19:20
Major Calyx Leads to Renal Pelvis
19:26
Summary of Urine Formation
19:35
Filtration
19:40
Reabsorption
20:04
Secretion
20:35
Urine
21:15
Urea
21:31
Creatinine
21:55
Uric Acid
22:09
Urobilin
22:23
It's Sterile!
23:43
Ureters
24:55
Connects Kidneys to Urinary Bladder
25:00
Three Tissue Layers
25:17
Peristalsis
25:38
Urinary Bladder
26:08
Temporary Reservoir for Urine
26:12
Rugae
26:44
Trigone
26:59
Internal Urethral Sphincter
27:10
Urethra
27:48
Longer in Males than Females
28:00
External Urethral Sphincter
28:46
Micturition
29:14
Urinary Conditions / Disorders
29:47
Urinary Tract Infection (UTI)
29:50
Kidney Stones (Renal Calculi)
30:26
Kidney Dialysis
31:47
Glomerulonephritis
33:29
Incontinence
34:25
Lymphatic System

44m 23s

Intro
0:00
Lymphatic Functions
0:05
Production, Maintenance, and Distribution of Lymphocytes
0:08
Lymphoid System / Immune System
1:26
Lymph Network
1:34
Lymph
1:40
Lymphatic Vessels
2:26
Lymph Nodes
2:37
Lymphoid Organs
2:54
Lymphocytes
3:11
Nonspecific Defenses
3:25
Specific Defenses
3:47
Lymphatic Vessels
4:06
Larger Lymphatic Vessels
4:40
Lymphatic Capillaries
5:17
Differ From Blood Capillaries
5:47
Lymph Nodes
6:51
Concentrated in Neck, Armpits, and Groin
7:05
Functions Like a Kitchen Water Filter
7:52
Thymus
8:58
Contains Lobules with a Cortex and Medulla
9:18
Promote Maturation of Lymphocytes
10:36
Spleen
10:43
Pulp
12:04
Red Pulp
12:19
White Pulp
12:25
Nonspecific Defenses
13:00
Physical Barriers
13:18
Phagocyte Cells
14:17
Immunological Surveillance
14:55
Interferons
16:05
Inflammation
16:37
Fever
17:07
Specific Defenses
18:16
Immunity
18:31
Innate Immunity
18:41
Acquired Immunity
19:04
T Cells
23:58
Cytotoxic T Cells
24:14
Helper T Cells
24:52
Suppressor T Cells
25:09
Activate T Cells
25:40
Major Histocompatibility Complex Proteins (MHC)
26:37
Antigen Presentation
27:58
B Cells
29:44
Responsible for Antibody-Mediated Immunity
29:50
Memory B Cells
30:44
Antibody Structure
32:46
Five Types of Constant Segments
33:45
Primary vs. Secondary Response
34:51
Immune Conditions / Disorders
35:35
Allergy
35:38
Anaphylactic Shock
37:17
Autoimmune Disease
38:34
HIV / AIDS
39:06
Cancer
40:51
Lymphomas
42:02
Lymphedema
42:21
Graft Rejection
42:48
Tonsillitis
43:23
Female Reproductive System

47m 19s

Intro
0:00
External Genitalia
0:05
Mons Pubis
0:12
Vulva
0:29
Vagina
0:51
Clitoris
1:23
Prepuce
2:10
Labia Minora
2:29
Labia Majora
2:35
Urethra
3:09
Vestibular Glands
3:30
Internal Reproductive Organs
3:47
Vagina
3:51
Uterus
3:57
Fallopian Tubes
4:13
Ovaries
4:19
Vagina
4:28
Passageway for Elimination of Menstrual Fluids
5:13
Receives Penis During Sexual Intercourse
5:31
Forms the Inferior Portion of the Birth Canal
5:34
Hymen
5:42
Uterus
7:21
Provides Protection, Nutritional Support, and Waste Removal for Embryo
7:25
Anteflexion
8:30
Anchored by Ligaments
9:18
Uterine Regions
9:57
Perimetrium
10:56
Myometrium
11:19
Endometrium
11:44
Fallopian Tubes
13:03
Oviducts / Uterine Tubes
13:04
Infundibulum
13:49
Ampulla
15:07
Isthmus
15:12
Peristalsis
15:21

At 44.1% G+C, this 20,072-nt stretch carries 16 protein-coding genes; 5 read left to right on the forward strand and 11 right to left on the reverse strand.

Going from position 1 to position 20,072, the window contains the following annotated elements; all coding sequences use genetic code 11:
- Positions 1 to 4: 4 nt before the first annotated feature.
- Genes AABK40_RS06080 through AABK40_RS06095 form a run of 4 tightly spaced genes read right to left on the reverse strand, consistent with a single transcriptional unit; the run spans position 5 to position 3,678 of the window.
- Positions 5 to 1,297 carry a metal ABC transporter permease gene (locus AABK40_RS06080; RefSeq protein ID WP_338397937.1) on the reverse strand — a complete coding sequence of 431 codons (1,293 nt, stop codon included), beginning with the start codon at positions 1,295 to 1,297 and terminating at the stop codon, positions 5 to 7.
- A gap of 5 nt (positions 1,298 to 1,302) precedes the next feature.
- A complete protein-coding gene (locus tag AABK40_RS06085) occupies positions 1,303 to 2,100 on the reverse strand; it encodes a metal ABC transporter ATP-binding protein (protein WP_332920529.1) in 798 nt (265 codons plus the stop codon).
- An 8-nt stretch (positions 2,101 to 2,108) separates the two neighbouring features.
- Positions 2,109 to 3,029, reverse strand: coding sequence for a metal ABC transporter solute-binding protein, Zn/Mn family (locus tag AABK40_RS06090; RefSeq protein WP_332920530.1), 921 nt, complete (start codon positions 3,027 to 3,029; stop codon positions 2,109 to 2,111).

Ovaries
16:06
Produce Female Gametes
16:37
Secrete Sex Hormones
16:47
Ligaments, Artery / Vein
17:18
Mesovarium
17:45
Oogenesis Explanation
17:59
Ovum Production
18:08
Oogonia Undergo Mitosis
18:44
Oogenesis Picture
22:22
Ovarian / Menstrual Cycle
25:48
Menstruation
33:05
Thickened Endometrial Lining Sheds
33:08
1-7 Days
33:37
Ovarian Cycle
33:48
Formation of Primary Follicles
34:20
Formation of Secondary Follicles
34:28
Formation of Tertiary Follicles
34:30
Ovulation
34:37
Formation / Degeneration of Corpus Luteum
34:52
Menarche and Menopause
35:28
Menarche
35:30
Menopause
36:24
Mammaries
38:16
Breast Tissue
38:18
Mammary Gland
39:19
Female Reproductive Conditions / Disorders
41:32
Amenorrhea
41:35
Dysmenorrhea
42:29
Endometriosis
42:40
STDs
43:11
Pelvic Inflammatory Disease (PID)
43:37
Premature Menopause
43:55
Ovarian, Cervical, Breast Cancers
44:20
Hysterectomy
45:37
Tubal Ligation
46:12
Male Reproductive System

36m 35s

Intro
0:00
External Genitalia
0:06
Penis
0:09
Corpora Cavernosa
3:10
Corpus Spongiosum
3:57
Scrotum
4:15
Testes
4:21
Gubernaculum Testis
4:54
Contracts in Male Babies
5:34
Cryptorchidism
5:50
Inside the Scrotal Sac
7:01
Scrotum
7:08
Cremaster Muscle
7:54
Epididymis
8:43
Testis Anatomy
9:50
Lobules
10:03
Septa
11:35
Efferent Ductule
11:39
Epididymis
11:50
Vas Deferens
11:53
Spermatogenesis
12:02
Mitosis
12:14
Meiosis
12:37
Spermiogenesis
12:48
Sperm Anatomy
15:14
Head
15:19
Centrioles
17:01
Mitochondria
17:37
Flagellum
18:29
The Path of Sperm
18:50
Testis
18:58
Epididymis
19:05
Vas Deferens
19:16
Accessory Glands
19:57
Urethra
21:33
Vas Deferens
21:45
Takes Sperm from Epididymides to the Ejaculatory Duct
21:53
Peristalsis
22:35
Seminal Vesicles
23:45
Fructose
24:25
Prostaglandins
24:51
Fibrinogen
25:13
Alkaline Secretions
25:45
Prostate Gland
26:12
Secretes Fluid and Smooth Muscles
26:49
Produces Prostatic Fluid
27:02
Bulbo-Urethral Gland
27:43
Cowper Glands
27:48
Secretes a Thick, Alkaline Mucus
28:13
Semen
28:45
Typical Ejaculation Releases 2-5mL
28:48
Contains Spermatozoa, Seminal Fluid, Enzymes
28:58
Male Reproductive Conditions / Disorders
29:59
Impotence
30:02
Low Sperm Count
30:24
Erectile Dysfunction
31:36
Priapism
32:11
Benign Prostatic Hypertrophy
32:58
Prostatectomy
33:39
Prostate Cancer
33:59
STDs
34:30
Orchiectomy
34:47
Vasectomy
35:10
Embryological & Fetal Development

49m 15s

Intro
0:00
Development Overview
0:05
Fertilization
0:13
Embryological Development
0:23
Fetal Development